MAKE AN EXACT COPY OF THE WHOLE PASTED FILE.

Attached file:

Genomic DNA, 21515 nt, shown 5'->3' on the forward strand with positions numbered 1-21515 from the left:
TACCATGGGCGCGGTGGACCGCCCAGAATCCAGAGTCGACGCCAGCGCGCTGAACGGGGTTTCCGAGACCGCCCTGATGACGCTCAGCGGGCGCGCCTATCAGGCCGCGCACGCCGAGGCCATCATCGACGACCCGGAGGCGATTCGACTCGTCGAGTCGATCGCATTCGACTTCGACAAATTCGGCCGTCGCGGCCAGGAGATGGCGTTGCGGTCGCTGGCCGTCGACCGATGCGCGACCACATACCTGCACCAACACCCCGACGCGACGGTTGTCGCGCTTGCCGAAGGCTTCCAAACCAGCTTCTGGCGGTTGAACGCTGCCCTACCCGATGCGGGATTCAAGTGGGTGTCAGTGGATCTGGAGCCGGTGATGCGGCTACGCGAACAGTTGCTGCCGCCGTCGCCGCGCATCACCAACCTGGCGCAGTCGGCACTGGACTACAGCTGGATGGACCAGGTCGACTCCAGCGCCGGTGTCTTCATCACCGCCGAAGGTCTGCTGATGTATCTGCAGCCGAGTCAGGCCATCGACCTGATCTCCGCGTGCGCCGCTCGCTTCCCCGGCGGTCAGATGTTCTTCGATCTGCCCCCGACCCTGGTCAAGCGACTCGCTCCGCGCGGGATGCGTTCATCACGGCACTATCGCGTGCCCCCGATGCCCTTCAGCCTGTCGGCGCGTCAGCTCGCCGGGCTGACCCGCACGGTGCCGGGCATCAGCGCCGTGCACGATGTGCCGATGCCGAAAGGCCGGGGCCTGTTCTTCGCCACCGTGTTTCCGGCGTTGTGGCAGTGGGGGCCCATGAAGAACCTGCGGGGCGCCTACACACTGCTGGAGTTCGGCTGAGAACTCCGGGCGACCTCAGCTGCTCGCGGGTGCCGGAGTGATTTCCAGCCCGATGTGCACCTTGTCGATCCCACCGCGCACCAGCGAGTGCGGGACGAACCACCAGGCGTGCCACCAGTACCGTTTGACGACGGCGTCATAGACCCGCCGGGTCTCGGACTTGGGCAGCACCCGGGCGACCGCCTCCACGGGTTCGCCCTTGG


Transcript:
Genomic DNA, 21515 nt, shown 5'->3' on the forward strand with positions numbered 1-21515 from the left:
TACCATGGGCGCGGTGGACCGCCCAGAATCCAGAGTCGACGCCAGCGCGCTGAACGGGGTTTCCGAGACCGCCCTGATGACGCTCAGCGGGCGCGCCTATCAGGCCGCGCACGCCGAGGCCATCATCGACGACCCGGAGGCGATTCGACTCGTCGAGTCGATCGCATTCGACTTCGACAAATTCGGCCGTCGCGGCCAGGAGATGGCGTTGCGGTCGCTGGCCGTCGACCGATGCGCGACCACATACCTGCACCAACACCCCGACGCGACGGTTGTCGCGCTTGCCGAAGGCTTCCAAACCAGCTTCTGGCGGTTGAACGCTGCCCTACCCGATGCGGGATTCAAGTGGGTGTCAGTGGATCTGGAGCCGGTGATGCGGCTACGCGAACAGTTGCTGCCGCCGTCGCCGCGCATCACCAACCTGGCGCAGTCGGCACTGGACTACAGCTGGATGGACCAGGTCGACTCCAGCGCCGGTGTCTTCATCACCGCCGAAGGTCTGCTGATGTATCTGCAGCCGAGTCAGGCCATCGACCTGATCTCCGCGTGCGCCGCTCGCTTCCCCGGCGGTCAGATGTTCTTCGATCTGCCCCCGACCCTGGTCAAGCGACTCGCTCCGCGCGGGATGCGTTCATCACGGCACTATCGCGTGCCCCCGATGCCCTTCAGCCTGTCGGCGCGTCAGCTCGCCGGGCTGACCCGCACGGTGCCGGGCATCAGCGCCGTGCACGATGTGCCGATGCCGAAAGGCCGGGGCCTGTTCTTCGCCACCGTGTTTCCGGCGTTGTGGCAGTGGGGGCCCATGAAGAACCTGCGGGGCGCCTACACACTGCTGGAGTTCGGCTGAGAACTCCGGGCGACCTCAGCTGCTCGCGGGTGCCGGAGTGATTTCCAGCCCGATGTGCACCTTGTCGATCCCACCGCGCACCAGCGAGTGCGGGACGAACCACCAGGCGTGCCACCAGTACCGTTTGACGACGGCGTCATAGACCCGCCGGGTCTCGGACTTGGGCAGCACCCGGGCGACCGCCTCCACGGGTTCGCCCTTGG